The scandal vanishes
It’s been nearly a week since the FBI raided the offices of the Minnesota nonprofit Feeding Our Future. Since then, there have been no further developments in the case. Could…
On February 18th a bill was introduced in the Minnesota Legislature aiming to license massage therapy and Asian bodywork therapy. The new bill, if enacted into law, requires the establishment of a licensing board to oversee the industry. The duties of the board will include among the following:
(1)Issuing licenses to qualified applicants
(2)Establishing educational requirements as well as approving ” massage therapy and Asian Bodywork therapy school of programs, and conduct or provide for surveys of schools, programs and courses”.
(3) Maintaining a list of licensed therapists
(4)Adopting rules of standard as well as practice.
(5)Approving an examination used for credentialing
(6)Enforcing rules to do with licensing as well as investigating violations.
According to this new bill, no single person will be allowed to practice as a massage therapist or Asian bodywork therapist unless licensed. A person found doing so would be guilty of a “gross misdemeanor”.
There is a lot that can be said about the negative impacts of occupational licensing. For instance, even though it’s aimed at protecting consumers, licensing tends to increase prices. Research has found that occupational licensing deters economic mobility and increases inequality. Licensing, additionally, is also a barrier to physical migration. In essence licensing is one of the best tools governments can use to keep the poor away from job opportunities.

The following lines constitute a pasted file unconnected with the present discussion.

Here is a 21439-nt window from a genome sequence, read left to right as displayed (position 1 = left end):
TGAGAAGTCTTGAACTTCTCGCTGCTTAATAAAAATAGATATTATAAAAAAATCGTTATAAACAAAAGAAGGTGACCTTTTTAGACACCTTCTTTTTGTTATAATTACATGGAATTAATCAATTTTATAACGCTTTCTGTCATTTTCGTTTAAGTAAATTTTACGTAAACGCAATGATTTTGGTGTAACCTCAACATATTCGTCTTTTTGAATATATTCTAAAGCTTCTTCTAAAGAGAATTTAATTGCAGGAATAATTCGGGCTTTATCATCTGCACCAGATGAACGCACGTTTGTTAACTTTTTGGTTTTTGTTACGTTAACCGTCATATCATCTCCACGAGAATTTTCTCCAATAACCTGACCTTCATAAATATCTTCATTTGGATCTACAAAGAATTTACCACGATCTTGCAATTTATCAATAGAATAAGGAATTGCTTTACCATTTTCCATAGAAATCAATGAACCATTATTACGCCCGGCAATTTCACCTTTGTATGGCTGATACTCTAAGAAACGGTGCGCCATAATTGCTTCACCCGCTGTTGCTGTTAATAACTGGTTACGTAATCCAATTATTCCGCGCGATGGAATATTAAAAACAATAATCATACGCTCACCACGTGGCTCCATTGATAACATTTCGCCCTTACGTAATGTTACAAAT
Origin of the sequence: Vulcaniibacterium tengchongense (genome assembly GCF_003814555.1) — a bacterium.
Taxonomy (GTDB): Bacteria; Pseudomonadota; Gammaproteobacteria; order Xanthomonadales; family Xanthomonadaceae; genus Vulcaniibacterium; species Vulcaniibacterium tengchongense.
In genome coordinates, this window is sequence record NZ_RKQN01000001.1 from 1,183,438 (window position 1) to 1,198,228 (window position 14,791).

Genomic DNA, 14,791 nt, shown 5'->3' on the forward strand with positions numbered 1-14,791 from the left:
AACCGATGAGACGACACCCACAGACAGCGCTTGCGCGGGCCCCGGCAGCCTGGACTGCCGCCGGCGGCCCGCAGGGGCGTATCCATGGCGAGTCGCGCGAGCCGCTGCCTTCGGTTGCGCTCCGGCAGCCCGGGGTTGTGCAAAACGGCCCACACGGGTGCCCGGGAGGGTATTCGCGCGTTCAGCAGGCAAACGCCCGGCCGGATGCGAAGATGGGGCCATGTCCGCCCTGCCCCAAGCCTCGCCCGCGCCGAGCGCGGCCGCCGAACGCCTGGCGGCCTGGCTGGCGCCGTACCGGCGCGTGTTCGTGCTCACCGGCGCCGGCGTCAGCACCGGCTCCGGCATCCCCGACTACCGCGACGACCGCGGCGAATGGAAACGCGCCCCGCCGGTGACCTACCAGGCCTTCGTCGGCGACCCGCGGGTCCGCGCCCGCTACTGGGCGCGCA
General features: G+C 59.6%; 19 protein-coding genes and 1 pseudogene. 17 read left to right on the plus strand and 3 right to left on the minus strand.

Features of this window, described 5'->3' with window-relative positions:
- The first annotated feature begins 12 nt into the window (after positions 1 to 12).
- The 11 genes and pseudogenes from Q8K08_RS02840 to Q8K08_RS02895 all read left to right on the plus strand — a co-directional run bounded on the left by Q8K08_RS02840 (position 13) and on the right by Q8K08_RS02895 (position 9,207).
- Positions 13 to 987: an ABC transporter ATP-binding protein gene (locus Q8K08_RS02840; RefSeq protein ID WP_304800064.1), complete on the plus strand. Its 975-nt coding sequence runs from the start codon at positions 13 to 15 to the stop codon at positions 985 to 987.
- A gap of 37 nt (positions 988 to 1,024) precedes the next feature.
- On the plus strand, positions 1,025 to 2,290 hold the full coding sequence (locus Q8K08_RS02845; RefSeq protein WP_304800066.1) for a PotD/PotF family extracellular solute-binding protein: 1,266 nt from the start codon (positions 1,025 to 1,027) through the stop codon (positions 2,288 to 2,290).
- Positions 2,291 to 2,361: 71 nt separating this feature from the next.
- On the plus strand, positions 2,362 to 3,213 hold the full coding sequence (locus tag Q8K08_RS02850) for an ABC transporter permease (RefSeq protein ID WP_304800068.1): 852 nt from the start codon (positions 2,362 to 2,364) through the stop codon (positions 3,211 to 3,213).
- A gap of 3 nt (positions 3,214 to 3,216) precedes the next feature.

In December, Minnesota had the third-highest level of job losses in the nation. Most of these job losses were concentrated in the low-wage sector, mostly made up of low-income workers. In such a climate, introducing more laws that keep low-income workers from accessing job opportunities should be the last thing on any legislator’s agenda.
Legislators should instead focus on cutting red tape in order to allow laid-off workers into new job opportunities as well as attract workers outside of Minnesota. Bills increasing regulatory hoops for individuals to pass through only make that much harder. This is a time when workers need a few barriers to jobs, not more. The Minnesota legislature will be doing Minnesotans a disservice in passing this bill.